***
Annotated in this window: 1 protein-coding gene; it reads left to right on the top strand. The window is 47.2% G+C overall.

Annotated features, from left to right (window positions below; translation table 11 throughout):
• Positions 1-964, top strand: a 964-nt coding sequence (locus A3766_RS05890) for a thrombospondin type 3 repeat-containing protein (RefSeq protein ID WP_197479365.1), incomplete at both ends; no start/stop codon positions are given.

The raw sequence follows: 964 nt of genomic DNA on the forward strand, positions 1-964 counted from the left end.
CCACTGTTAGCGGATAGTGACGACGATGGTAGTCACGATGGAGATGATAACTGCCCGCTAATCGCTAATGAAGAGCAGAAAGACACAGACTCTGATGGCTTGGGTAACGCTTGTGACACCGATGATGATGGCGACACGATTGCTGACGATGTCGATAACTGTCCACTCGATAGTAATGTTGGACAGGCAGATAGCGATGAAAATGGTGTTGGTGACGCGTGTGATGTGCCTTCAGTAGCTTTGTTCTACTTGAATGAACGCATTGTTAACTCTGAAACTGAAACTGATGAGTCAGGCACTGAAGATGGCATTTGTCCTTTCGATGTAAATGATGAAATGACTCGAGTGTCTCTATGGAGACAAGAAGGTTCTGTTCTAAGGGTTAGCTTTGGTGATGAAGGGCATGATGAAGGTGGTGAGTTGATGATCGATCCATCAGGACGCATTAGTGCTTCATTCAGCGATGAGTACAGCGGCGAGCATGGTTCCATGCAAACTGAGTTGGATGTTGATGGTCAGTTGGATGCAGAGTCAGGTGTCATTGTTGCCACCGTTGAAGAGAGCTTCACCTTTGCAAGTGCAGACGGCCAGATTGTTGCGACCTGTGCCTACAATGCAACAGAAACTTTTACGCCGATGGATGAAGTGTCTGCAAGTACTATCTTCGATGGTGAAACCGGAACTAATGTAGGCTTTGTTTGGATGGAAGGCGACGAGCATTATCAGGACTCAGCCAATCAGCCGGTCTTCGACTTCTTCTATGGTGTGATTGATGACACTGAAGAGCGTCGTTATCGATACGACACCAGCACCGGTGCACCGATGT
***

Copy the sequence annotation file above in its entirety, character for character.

Annotated in this window: 1 protein-coding gene; it reads left to right on the top strand. The window is 47.2% G+C overall.

Annotated features, from left to right (window positions below; translation table 11 throughout):
• Positions 1-964, top strand: a 964-nt coding sequence (locus A3766_RS05890) for a thrombospondin type 3 repeat-containing protein (RefSeq protein ID WP_197479365.1), incomplete at both ends; no start/stop codon positions are given.

The raw sequence follows: 964 nt of genomic DNA on the forward strand, positions 1-964 counted from the left end.
CCACTGTTAGCGGATAGTGACGACGATGGTAGTCACGATGGAGATGATAACTGCCCGCTAATCGCTAATGAAGAGCAGAAAGACACAGACTCTGATGGCTTGGGTAACGCTTGTGACACCGATGATGATGGCGACACGATTGCTGACGATGTCGATAACTGTCCACTCGATAGTAATGTTGGACAGGCAGATAGCGATGAAAATGGTGTTGGTGACGCGTGTGATGTGCCTTCAGTAGCTTTGTTCTACTTGAATGAACGCATTGTTAACTCTGAAACTGAAACTGATGAGTCAGGCACTGAAGATGGCATTTGTCCTTTCGATGTAAATGATGAAATGACTCGAGTGTCTCTATGGAGACAAGAAGGTTCTGTTCTAAGGGTTAGCTTTGGTGATGAAGGGCATGATGAAGGTGGTGAGTTGATGATCGATCCATCAGGACGCATTAGTGCTTCATTCAGCGATGAGTACAGCGGCGAGCATGGTTCCATGCAAACTGAGTTGGATGTTGATGGTCAGTTGGATGCAGAGTCAGGTGTCATTGTTGCCACCGTTGAAGAGAGCTTCACCTTTGCAAGTGCAGACGGCCAGATTGTTGCGACCTGTGCCTACAATGCAACAGAAACTTTTACGCCGATGGATGAAGTGTCTGCAAGTACTATCTTCGATGGTGAAACCGGAACTAATGTAGGCTTTGTTTGGATGGAAGGCGACGAGCATTATCAGGACTCAGCCAATCAGCCGGTCTTCGACTTCTTCTATGGTGTGATTGATGACACTGAAGAGCGTCGTTATCGATACGACACCAGCACCGGTGCACCGATGT